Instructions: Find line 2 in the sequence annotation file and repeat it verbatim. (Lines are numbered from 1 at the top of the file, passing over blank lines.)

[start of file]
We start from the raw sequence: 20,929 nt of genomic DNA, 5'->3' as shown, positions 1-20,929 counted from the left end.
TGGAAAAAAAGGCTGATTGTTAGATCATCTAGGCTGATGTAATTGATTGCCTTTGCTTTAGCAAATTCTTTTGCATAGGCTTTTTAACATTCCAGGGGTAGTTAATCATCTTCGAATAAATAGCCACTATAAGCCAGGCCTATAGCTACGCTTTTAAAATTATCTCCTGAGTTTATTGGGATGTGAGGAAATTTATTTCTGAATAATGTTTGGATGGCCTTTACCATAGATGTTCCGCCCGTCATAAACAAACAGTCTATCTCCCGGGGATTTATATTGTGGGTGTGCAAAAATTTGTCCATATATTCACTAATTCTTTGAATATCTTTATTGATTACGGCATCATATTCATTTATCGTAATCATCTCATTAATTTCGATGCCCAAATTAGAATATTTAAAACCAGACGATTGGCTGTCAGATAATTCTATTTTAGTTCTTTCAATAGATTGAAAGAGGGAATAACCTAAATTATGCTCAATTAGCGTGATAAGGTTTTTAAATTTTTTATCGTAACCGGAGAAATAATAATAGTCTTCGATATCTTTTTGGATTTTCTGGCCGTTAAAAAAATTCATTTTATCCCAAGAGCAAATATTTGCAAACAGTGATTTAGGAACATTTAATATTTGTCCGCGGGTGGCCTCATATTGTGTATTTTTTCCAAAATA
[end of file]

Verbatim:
TGGAAAAAAAGGCTGATTGTTAGATCATCTAGGCTGATGTAATTGATTGCCTTTGCTTTAGCAAATTCTTTTGCATAGGCTTTTTAACATTCCAGGGGTAGTTAATCATCTTCGAATAAATAGCCACTATAAGCCAGGCCTATAGCTACGCTTTTAAAATTATCTCCTGAGTTTATTGGGATGTGAGGAAATTTATTTCTGAATAATGTTTGGATGGCCTTTACCATAGATGTTCCGCCCGTCATAAACAAACAGTCTATCTCCCGGGGATTTATATTGTGGGTGTGCAAAAATTTGTCCATATATTCACTAATTCTTTGAATATCTTTATTGATTACGGCATCATATTCATTTATCGTAATCATCTCATTAATTTCGATGCCCAAATTAGAATATTTAAAACCAGACGATTGGCTGTCAGATAATTCTATTTTAGTTCTTTCAATAGATTGAAAGAGGGAATAACCTAAATTATGCTCAATTAGCGTGATAAGGTTTTTAAATTTTTTATCGTAACCGGAGAAATAATAATAGTCTTCGATATCTTTTTGGATTTTCTGGCCGTTAAAAAAATTCATTTTATCCCAAGAGCAAATATTTGCAAACAGTGATTTAGGAACATTTAATATTTGTCCGCGGGTGGCCTCATATTGTGTATTTTTTCCAAAATA